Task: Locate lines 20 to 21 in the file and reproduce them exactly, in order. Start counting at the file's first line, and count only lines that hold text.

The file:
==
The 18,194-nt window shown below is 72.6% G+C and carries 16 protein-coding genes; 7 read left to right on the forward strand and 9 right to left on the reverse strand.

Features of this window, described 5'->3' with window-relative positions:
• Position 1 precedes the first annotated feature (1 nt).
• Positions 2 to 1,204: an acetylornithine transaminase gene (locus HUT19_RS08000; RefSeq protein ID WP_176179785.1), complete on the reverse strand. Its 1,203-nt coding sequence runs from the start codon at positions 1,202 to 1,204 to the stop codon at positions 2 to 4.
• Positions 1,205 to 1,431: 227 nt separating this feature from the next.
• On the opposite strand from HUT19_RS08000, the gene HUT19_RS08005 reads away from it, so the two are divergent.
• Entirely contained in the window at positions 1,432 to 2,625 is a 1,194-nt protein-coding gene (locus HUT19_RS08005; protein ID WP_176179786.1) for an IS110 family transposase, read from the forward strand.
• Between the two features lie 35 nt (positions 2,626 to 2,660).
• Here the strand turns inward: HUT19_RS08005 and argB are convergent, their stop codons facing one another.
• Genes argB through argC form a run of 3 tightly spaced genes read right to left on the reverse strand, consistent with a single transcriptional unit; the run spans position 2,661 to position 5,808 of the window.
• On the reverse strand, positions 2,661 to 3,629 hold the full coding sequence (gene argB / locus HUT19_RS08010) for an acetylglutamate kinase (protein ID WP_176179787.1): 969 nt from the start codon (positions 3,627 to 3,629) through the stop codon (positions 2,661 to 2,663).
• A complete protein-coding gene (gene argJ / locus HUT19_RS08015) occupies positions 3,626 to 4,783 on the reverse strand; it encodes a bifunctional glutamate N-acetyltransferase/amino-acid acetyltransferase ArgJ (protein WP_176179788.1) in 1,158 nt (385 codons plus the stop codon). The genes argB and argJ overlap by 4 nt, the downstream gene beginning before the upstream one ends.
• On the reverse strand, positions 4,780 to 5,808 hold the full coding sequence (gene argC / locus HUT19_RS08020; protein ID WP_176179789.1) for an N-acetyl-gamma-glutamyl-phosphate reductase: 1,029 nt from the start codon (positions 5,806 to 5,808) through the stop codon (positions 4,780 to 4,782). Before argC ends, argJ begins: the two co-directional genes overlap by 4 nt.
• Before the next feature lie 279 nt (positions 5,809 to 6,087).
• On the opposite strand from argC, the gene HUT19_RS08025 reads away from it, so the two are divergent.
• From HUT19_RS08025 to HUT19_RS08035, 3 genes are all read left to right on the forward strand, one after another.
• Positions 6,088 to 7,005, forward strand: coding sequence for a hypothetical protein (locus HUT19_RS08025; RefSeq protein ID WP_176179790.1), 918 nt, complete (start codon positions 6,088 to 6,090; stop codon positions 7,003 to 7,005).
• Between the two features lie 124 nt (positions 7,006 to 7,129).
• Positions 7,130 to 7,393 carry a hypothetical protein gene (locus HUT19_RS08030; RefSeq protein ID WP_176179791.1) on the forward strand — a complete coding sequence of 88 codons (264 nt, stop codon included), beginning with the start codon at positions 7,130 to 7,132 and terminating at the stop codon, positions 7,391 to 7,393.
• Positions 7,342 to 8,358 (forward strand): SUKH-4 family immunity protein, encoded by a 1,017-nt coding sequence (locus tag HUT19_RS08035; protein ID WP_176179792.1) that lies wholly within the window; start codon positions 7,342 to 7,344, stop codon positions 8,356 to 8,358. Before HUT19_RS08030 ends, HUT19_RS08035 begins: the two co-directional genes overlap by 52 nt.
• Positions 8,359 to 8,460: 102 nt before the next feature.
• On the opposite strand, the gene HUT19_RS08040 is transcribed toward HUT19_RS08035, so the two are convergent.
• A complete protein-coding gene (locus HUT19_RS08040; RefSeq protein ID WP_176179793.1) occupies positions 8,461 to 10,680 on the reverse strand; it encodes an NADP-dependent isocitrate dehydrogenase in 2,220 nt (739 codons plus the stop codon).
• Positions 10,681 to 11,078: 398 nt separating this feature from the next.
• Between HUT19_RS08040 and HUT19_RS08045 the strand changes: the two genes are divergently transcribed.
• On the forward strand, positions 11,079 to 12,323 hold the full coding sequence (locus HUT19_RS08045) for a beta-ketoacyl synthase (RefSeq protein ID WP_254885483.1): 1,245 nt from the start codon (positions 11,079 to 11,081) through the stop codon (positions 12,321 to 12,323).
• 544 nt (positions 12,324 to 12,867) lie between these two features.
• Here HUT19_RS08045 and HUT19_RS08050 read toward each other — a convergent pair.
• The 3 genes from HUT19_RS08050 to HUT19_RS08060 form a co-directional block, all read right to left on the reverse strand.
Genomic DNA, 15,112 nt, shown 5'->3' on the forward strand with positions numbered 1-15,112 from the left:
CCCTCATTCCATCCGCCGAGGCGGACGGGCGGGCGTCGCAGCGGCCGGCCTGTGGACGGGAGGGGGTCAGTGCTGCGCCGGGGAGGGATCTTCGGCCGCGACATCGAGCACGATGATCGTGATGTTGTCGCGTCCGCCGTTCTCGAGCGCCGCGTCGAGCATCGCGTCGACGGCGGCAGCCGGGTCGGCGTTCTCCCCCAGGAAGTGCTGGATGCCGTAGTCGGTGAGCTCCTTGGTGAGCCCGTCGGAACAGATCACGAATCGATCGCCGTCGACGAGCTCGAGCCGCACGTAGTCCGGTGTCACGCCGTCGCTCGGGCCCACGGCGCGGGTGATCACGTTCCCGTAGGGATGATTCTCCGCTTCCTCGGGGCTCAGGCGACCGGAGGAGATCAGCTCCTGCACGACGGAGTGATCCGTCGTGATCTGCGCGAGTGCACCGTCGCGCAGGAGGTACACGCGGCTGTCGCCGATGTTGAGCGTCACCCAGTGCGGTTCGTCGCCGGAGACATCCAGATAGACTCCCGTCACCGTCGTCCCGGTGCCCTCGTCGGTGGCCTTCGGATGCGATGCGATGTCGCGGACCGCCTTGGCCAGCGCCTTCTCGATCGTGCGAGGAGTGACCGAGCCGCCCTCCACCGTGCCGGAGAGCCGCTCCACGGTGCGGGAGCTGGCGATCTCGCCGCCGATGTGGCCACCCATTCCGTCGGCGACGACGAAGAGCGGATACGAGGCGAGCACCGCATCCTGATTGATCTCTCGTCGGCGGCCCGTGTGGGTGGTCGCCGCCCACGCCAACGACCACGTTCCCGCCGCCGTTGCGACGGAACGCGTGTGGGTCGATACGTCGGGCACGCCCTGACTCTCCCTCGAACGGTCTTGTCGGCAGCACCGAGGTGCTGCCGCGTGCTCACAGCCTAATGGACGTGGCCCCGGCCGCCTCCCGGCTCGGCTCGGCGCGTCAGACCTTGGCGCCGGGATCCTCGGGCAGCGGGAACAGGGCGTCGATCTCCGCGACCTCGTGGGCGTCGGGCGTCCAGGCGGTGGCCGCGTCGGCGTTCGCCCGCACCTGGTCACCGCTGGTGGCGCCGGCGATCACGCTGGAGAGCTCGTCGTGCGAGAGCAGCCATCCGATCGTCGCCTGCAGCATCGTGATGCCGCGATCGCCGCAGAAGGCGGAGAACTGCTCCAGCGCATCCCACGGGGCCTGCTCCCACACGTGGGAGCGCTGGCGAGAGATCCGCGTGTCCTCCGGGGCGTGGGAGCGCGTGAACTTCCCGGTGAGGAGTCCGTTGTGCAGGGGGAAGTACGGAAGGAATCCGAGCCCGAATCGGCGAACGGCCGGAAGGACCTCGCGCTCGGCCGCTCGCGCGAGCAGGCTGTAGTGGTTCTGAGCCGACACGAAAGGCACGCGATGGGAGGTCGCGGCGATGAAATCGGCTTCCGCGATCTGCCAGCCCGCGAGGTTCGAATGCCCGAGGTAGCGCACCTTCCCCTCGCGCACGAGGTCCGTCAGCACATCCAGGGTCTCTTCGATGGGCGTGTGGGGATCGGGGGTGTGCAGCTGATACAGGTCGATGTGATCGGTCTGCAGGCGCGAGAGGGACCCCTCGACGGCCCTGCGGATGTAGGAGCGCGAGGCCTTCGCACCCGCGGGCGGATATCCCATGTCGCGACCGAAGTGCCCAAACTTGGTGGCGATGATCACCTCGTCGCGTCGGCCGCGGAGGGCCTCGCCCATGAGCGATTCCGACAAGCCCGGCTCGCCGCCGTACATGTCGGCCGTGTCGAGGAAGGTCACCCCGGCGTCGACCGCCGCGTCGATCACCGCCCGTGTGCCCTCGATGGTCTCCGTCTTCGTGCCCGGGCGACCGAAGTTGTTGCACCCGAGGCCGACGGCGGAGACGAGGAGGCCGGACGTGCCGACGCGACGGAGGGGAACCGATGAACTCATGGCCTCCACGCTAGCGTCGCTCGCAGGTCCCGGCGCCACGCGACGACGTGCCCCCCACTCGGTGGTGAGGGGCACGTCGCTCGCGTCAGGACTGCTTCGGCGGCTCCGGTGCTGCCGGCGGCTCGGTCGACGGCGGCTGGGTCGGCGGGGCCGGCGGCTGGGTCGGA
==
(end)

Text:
• Positions 7,342 to 8,358 (forward strand): SUKH-4 family immunity protein, encoded by a 1,017-nt coding sequence (locus tag HUT19_RS08035; protein ID WP_176179792.1) that lies wholly within the window; start codon positions 7,342 to 7,344, stop codon positions 8,356 to 8,358. Before HUT19_RS08030 ends, HUT19_RS08035 begins: the two co-directional genes overlap by 52 nt.
• Positions 8,359 to 8,460: 102 nt before the next feature.